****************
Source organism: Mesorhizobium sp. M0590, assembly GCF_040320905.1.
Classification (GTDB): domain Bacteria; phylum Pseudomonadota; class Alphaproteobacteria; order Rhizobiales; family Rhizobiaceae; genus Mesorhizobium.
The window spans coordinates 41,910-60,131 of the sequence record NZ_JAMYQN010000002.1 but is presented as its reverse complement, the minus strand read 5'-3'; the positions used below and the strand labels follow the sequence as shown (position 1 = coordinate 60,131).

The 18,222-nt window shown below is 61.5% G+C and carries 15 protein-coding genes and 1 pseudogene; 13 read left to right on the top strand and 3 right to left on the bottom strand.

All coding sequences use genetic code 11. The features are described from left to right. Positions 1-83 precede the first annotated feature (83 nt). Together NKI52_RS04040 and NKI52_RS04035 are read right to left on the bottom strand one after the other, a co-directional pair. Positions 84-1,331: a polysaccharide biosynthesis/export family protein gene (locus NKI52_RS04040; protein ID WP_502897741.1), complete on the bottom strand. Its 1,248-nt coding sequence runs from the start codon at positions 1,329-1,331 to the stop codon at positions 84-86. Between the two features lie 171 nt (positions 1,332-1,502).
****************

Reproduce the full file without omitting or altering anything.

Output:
Source organism: Mesorhizobium sp. M0590, assembly GCF_040320905.1.
Classification (GTDB): domain Bacteria; phylum Pseudomonadota; class Alphaproteobacteria; order Rhizobiales; family Rhizobiaceae; genus Mesorhizobium.
The window spans coordinates 41,910-60,131 of the sequence record NZ_JAMYQN010000002.1 but is presented as its reverse complement, the minus strand read 5'-3'; the positions used below and the strand labels follow the sequence as shown (position 1 = coordinate 60,131).

The 18,222-nt window shown below is 61.5% G+C and carries 15 protein-coding genes and 1 pseudogene; 13 read left to right on the top strand and 3 right to left on the bottom strand.

All coding sequences use genetic code 11. The features are described from left to right. Positions 1-83 precede the first annotated feature (83 nt). Together NKI52_RS04040 and NKI52_RS04035 are read right to left on the bottom strand one after the other, a co-directional pair. Positions 84-1,331: a polysaccharide biosynthesis/export family protein gene (locus NKI52_RS04040; protein ID WP_502897741.1), complete on the bottom strand. Its 1,248-nt coding sequence runs from the start codon at positions 1,329-1,331 to the stop codon at positions 84-86. Between the two features lie 171 nt (positions 1,332-1,502).